I would suggest that you step back and ask yourself why you are giving these assignments. Some people give out assignments purely so that they can grade students and then they think about fairness of grading, etc.
But, if you consider that it is through reinforcement and feedback that students actually learn then the solution becomes clearer. If you consider that the human brain works by actual physical rewiring - connecting synapses - then you see that students need these exercises to make the material clearer in their minds and so that they can move the ideas from short to long term memory. This is discussed in the book The Art of Changing the Brain by James E Zull. It is pretty fundamental to learning theory in general.
Thus, the exercises should be there to enhance learning, primarily.
So ask yourself whether the exercises you use are enhancing learning or not. Or are they just a stumbling block that some students can't get over? If it is the latter, then you should use different exercises that better enable learning.
My goal was always to teach every student. If I had a reasonable number in a class and if they were willing to do what it takes to learn, then I could be successful. But for many students it takes a lot of practice to come up to speed, as well as a lot of feedback.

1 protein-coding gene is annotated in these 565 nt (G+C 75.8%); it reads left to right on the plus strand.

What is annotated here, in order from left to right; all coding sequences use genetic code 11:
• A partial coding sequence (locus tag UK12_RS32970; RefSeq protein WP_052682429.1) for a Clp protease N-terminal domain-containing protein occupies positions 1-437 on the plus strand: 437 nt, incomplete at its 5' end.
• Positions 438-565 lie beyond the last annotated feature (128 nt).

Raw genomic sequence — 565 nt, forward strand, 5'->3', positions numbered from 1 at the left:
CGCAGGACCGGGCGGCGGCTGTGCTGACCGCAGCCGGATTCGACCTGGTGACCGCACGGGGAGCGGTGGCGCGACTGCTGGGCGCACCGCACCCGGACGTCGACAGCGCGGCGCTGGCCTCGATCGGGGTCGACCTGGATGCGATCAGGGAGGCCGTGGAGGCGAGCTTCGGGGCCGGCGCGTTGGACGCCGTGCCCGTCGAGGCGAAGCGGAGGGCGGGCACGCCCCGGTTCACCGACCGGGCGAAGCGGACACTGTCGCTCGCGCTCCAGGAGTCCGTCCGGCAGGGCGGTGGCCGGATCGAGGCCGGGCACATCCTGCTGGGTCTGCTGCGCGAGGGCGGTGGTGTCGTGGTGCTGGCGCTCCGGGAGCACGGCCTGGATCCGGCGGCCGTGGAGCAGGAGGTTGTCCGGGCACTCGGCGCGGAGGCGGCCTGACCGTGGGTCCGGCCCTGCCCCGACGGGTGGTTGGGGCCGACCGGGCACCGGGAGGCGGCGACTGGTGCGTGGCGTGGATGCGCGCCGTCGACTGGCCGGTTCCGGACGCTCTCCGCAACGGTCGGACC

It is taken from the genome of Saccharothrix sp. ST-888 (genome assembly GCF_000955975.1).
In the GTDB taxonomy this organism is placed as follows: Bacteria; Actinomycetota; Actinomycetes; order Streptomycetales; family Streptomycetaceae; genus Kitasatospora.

But my goal was never to just deliver information and use what you want of it. Wikipedia does that job pretty well.
However, for your weaker students - those who are willing to do the work, anyway, there are other options. If your current exercises are good in some ways and you don't want to drop them, you can provide additional exercises for those who want to try them. These might be chosen to better enable good performance on the current set. But you should also provide some mechanism for the students to get some feedback on these new exercises. From you is probably best, but sometimes peer-review might be sufficient. Or even set up study groups among the strugglers.